Zoom MS-70CDR Chorus Delay Reverb for Synths

Zoom MS-70CDR MultiStomp
Zoom MS-70CDR MultiStomp

The other day I picked up an incredible little gem from Zoom called the MS-70CDR Chorus Delay Reverb pedal. This is a guitar pedal, but like many pedals it’s great to hook them up to keyboards and synths. I actually bought the Zoom MS-70CDR for my new Clavia Nord Lead 2x. Currently it’s attached to my Yamaha DX-7 which I use a lot to test effects because the sound is so dry. Simply put, the MS-70CDR sounds amazing. I mean this pedal culd be attached to any synth without internal effects. Every single solitary patch from the Zoom MS-70CDR sounds wonderful and like it was made for a synth. I think I spent about two hours last night jamming on the Yamaha DX7 mkI with new energy and life brought to the board.

The Zoom MS-70CDR gives you the traditional “great sounding” chorus effects, delays, and reverbs. What I found to be particularly pleasing with the effects were the ambient oriented effects that guitarists go for. Especially for something like the DX7, I found I could use some of the ambient reverb effects to smooth out the digital sound and almost, I say almost give the DX7 sound a more analog”ish” feel. The name of an example patch is called “Mangle Ice” and it’s terrific! The reverb moves around and it sounds pretty warm to my ears, so I really enjoyed the results. Somebody obviously took a great deal of time at Zoom to program each effect carefully. With the exception of maybe one effect, I found that every single effect worked perfectly in some fashion with the synth. The one that was a bit more crazy is called “stairway” which rattles off four notes if correct, so it’s a bit more difficult to control or arrange in a mix.

I LOVE the patch called “SmoothDLY” which is a delay sound that has a reverb feeling even though only delay is used. I also liked the “SmallClone” patch and another favorite called the “LOFI Noise” LOFI Noise was really cool. It ever so slightly and most importantly musically added noise to the sound. What I particularly liked about the Zoom MS-70CDR is that it could do two things extremely well. First it could add the Chorus Delay and Rever effect basics to your dry synth give it a new breath of life. A lot of effect pedals out there can already do this, but the second reason is what I find more rare. The MS-70CDR can also alter a synth patch slightly to the point where it actually creates a whole new patch altogether. The new patch is almost always fresh, musical, and very usable in the mix.

To compare, I attached another pedal which I picked up for my guitar called the Zoom MS-100BT Multistomp Pedal. This pedal is also great but follows along the lines of a more traditional guitar multi-effects pedal. I found with this pedal hooked to a synth it also worked great, BUT, many patches either didn’t work or were not very musical for a synth. Obviously heavy distortions, Wah, crazy pitch, and crunch effects are going to usually corrupt a good synth patch. Both the Zoom MS-100BT and MS-50G are excellent choices for synths, but you’ll have to do a bit of hunting and programming for the best patches. The Zoom MS-70CDR straight out of the box will make your synth sound absolutely fantastic. I should also note that most of the effects included in the MS-70CDR are exclusive to that pedal and will not be found on the MS-100BT or MS-50G which are roughly the same pedal.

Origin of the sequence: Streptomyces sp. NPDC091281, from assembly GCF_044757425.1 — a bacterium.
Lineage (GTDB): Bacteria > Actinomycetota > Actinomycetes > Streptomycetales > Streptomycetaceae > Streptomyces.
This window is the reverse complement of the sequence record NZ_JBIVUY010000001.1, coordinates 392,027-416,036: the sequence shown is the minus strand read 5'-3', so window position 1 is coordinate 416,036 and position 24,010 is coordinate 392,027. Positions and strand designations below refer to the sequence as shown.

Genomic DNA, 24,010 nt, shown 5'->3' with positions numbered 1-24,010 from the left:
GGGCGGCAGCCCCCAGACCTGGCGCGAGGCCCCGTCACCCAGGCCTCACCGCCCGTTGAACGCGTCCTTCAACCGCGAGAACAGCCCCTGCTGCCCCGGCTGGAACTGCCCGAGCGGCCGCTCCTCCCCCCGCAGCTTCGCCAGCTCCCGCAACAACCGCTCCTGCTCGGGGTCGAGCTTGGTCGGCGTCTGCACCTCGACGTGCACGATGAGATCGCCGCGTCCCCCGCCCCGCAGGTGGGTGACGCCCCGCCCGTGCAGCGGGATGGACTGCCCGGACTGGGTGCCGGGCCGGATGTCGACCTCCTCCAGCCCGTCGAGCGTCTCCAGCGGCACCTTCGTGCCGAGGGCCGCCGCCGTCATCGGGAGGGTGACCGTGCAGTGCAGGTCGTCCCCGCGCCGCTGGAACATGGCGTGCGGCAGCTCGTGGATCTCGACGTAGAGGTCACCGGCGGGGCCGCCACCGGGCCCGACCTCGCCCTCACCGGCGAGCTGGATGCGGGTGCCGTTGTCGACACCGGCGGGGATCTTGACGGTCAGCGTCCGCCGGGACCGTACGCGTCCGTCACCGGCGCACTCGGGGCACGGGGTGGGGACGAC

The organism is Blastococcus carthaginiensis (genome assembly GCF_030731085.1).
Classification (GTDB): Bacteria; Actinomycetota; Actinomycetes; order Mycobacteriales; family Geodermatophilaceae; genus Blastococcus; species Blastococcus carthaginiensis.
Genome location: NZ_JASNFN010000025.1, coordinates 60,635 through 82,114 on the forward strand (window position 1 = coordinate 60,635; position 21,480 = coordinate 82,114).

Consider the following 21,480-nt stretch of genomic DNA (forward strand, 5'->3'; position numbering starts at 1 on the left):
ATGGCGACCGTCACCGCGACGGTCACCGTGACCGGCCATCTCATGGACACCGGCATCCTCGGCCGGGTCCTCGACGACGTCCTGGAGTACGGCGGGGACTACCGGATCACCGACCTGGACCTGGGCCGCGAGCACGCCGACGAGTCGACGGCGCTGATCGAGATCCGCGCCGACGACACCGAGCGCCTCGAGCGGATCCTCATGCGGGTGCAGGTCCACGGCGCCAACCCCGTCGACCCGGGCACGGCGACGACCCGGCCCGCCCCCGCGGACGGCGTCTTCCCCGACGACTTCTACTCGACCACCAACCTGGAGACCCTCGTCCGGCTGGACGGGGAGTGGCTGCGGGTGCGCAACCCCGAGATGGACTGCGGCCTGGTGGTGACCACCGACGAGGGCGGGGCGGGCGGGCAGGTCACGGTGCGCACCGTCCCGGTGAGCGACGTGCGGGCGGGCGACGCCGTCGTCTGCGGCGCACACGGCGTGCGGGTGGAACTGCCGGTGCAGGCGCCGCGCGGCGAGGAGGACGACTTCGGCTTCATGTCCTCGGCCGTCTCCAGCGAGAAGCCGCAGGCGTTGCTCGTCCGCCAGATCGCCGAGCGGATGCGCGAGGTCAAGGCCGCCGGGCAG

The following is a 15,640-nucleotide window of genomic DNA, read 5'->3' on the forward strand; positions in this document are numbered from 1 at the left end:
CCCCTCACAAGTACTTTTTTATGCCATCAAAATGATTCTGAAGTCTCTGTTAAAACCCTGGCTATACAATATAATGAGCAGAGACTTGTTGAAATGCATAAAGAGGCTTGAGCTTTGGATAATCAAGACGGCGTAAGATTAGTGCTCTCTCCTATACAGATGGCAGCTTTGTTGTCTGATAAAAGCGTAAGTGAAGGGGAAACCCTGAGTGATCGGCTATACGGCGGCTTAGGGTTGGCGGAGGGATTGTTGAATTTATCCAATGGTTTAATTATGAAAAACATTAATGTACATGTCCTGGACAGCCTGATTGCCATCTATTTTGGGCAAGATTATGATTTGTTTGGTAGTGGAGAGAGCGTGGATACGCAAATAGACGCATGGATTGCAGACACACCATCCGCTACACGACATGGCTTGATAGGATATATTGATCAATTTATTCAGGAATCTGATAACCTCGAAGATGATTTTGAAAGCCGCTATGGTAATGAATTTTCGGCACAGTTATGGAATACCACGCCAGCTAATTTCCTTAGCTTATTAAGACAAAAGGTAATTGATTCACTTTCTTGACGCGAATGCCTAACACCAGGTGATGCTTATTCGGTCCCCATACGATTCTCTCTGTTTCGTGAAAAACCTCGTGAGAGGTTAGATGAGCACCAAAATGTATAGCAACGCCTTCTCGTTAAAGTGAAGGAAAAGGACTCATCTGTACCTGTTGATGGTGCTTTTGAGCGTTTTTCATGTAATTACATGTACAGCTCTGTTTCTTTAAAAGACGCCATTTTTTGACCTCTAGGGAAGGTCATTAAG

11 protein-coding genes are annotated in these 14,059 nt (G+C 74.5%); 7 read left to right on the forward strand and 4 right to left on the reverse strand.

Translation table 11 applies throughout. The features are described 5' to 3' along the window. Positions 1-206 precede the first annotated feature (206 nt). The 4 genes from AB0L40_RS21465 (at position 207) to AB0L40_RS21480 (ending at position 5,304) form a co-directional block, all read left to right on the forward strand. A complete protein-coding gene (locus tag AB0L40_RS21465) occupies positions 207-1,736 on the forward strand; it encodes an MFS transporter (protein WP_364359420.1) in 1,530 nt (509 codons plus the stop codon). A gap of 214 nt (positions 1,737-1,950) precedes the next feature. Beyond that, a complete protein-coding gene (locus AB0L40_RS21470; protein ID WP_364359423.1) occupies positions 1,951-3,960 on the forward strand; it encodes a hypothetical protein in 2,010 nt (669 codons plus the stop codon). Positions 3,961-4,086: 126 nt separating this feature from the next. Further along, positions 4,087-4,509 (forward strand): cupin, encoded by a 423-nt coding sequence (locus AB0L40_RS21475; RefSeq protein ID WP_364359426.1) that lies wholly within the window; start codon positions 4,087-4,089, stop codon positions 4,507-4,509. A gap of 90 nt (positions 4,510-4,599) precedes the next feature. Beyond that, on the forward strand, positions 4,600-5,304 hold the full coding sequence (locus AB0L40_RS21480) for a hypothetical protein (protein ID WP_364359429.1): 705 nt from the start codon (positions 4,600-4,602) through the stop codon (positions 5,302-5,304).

I currently own all three Zoom MultiStomp pedals, the Zoom MS-50G, MS-100BT, and the new MS-70CDR. If I had to just pick one for my synths I hands down would buy the Zoom MS-70CDR. I then would buy a second one before buying the MS-50G or MS-100BT…laugh. I can live without the distortion and a few other effects on the regular MS-50/100 series pedeals. Actually the MS-70CDR does have a Phaser and Flanger effect built in. It should really be able to cover all of your modulation, delay, and reverb needs which is why I think it’s the perfect pedal for synths.

To me the MS-70CDR is a no brainer. It’s compact, pretty easy to use, and extremely versatile. For live shows or coming up with interesting sounds in the practice room it’ll definitely get the job done. I like this pedal so much I’m tempted to buy another one because I really find it’s likely be permanently fixed to the synths I use it on. Thankfully they are relatively cheap and easy to find, however they are VERY popular in Japan right now. I had to buy the floor model because it’s very difficult to find, although I did get a nice little discount.